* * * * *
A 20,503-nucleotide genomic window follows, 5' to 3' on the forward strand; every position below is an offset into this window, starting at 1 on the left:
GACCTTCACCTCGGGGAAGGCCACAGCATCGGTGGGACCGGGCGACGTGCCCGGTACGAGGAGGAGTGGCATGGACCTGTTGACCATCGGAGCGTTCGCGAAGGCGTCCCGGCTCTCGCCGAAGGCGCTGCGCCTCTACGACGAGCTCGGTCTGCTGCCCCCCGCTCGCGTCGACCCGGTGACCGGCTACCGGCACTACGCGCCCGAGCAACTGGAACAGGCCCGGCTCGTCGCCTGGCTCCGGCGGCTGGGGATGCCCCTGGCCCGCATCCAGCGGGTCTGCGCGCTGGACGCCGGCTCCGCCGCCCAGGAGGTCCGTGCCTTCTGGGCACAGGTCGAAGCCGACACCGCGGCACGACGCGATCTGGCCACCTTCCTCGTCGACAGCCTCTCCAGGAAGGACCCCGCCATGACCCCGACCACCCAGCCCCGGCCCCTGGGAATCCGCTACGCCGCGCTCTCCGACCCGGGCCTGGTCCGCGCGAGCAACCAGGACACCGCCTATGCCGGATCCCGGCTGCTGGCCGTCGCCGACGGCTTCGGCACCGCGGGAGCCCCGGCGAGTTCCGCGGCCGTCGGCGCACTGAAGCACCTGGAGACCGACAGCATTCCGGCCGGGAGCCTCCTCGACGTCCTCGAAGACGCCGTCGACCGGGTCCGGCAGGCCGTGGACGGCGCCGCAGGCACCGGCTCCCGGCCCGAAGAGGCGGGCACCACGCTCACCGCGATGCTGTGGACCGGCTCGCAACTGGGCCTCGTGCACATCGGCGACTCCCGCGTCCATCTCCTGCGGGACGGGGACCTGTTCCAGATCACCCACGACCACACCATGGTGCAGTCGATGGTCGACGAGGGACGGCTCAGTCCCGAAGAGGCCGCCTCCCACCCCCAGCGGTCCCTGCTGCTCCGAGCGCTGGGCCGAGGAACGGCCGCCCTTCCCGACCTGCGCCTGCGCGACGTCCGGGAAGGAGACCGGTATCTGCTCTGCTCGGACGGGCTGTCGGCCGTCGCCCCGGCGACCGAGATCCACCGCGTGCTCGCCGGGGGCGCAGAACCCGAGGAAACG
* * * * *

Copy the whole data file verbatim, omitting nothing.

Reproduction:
A 20,503-nucleotide genomic window follows, 5' to 3' on the forward strand; every position below is an offset into this window, starting at 1 on the left:
GACCTTCACCTCGGGGAAGGCCACAGCATCGGTGGGACCGGGCGACGTGCCCGGTACGAGGAGGAGTGGCATGGACCTGTTGACCATCGGAGCGTTCGCGAAGGCGTCCCGGCTCTCGCCGAAGGCGCTGCGCCTCTACGACGAGCTCGGTCTGCTGCCCCCCGCTCGCGTCGACCCGGTGACCGGCTACCGGCACTACGCGCCCGAGCAACTGGAACAGGCCCGGCTCGTCGCCTGGCTCCGGCGGCTGGGGATGCCCCTGGCCCGCATCCAGCGGGTCTGCGCGCTGGACGCCGGCTCCGCCGCCCAGGAGGTCCGTGCCTTCTGGGCACAGGTCGAAGCCGACACCGCGGCACGACGCGATCTGGCCACCTTCCTCGTCGACAGCCTCTCCAGGAAGGACCCCGCCATGACCCCGACCACCCAGCCCCGGCCCCTGGGAATCCGCTACGCCGCGCTCTCCGACCCGGGCCTGGTCCGCGCGAGCAACCAGGACACCGCCTATGCCGGATCCCGGCTGCTGGCCGTCGCCGACGGCTTCGGCACCGCGGGAGCCCCGGCGAGTTCCGCGGCCGTCGGCGCACTGAAGCACCTGGAGACCGACAGCATTCCGGCCGGGAGCCTCCTCGACGTCCTCGAAGACGCCGTCGACCGGGTCCGGCAGGCCGTGGACGGCGCCGCAGGCACCGGCTCCCGGCCCGAAGAGGCGGGCACCACGCTCACCGCGATGCTGTGGACCGGCTCGCAACTGGGCCTCGTGCACATCGGCGACTCCCGCGTCCATCTCCTGCGGGACGGGGACCTGTTCCAGATCACCCACGACCACACCATGGTGCAGTCGATGGTCGACGAGGGACGGCTCAGTCCCGAAGAGGCCGCCTCCCACCCCCAGCGGTCCCTGCTGCTCCGAGCGCTGGGCCGAGGAACGGCCGCCCTTCCCGACCTGCGCCTGCGCGACGTCCGGGAAGGAGACCGGTATCTGCTCTGCTCGGACGGGCTGTCGGCCGTCGCCCCGGCGACCGAGATCCACCGCGTGCTCGCCGGGGGCGCAGAACCCGAGGAAACG